Scientists do not agree on how the Moon formed, but many of them believe that it was the result of a collision between Earth and another planet



Many researchers believe that the Moon was formed after a planet the size of Mars collided with the Earth billions of years ago.

This is called the giant impact hypothesis.

The theory suggests that the Moon consists of debris left by our planet’s collision with an object about 4.5 billion years ago.

The colliding object is sometimes called Theia, after the mythical Greek Titan who was the mother of Selene, the moon goddess.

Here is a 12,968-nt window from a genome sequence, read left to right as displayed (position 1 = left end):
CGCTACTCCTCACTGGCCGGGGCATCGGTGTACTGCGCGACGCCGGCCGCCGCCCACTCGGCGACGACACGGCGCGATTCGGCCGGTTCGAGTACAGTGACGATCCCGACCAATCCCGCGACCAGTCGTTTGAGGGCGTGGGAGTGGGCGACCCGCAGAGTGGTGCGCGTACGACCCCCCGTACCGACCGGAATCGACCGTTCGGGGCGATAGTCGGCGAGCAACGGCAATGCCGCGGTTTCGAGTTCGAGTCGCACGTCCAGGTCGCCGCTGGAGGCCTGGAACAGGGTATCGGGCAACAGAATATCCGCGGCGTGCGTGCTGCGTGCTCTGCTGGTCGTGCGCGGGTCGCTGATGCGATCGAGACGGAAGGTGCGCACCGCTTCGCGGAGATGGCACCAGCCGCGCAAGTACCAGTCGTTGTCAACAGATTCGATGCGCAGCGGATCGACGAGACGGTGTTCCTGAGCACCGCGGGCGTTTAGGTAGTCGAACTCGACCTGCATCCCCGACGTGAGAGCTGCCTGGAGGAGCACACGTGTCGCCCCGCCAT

Many researchers believe that the Moon was formed after a planet the size of Mars collided with the Earth billions of years ago. This is called the giant impact hypothesis

But one mystery still remains, revealed by rocks brought back from the Moon by Apollo astronauts: Why are the Moon and Earth so similar in composition?

Several different theories have emerged over the years to explain the similar fingerprints of the Earth and the Moon.

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The impact probably created a huge cloud of debris that completely mixed with the Earth and later condensed to form the Moon.

Or it is possible that Theia is, by chance, chemically similar to a young Earth.

A third possibility is that the Moon formed from terrestrial materials, not from Theia, although this would be an unusual type of impact.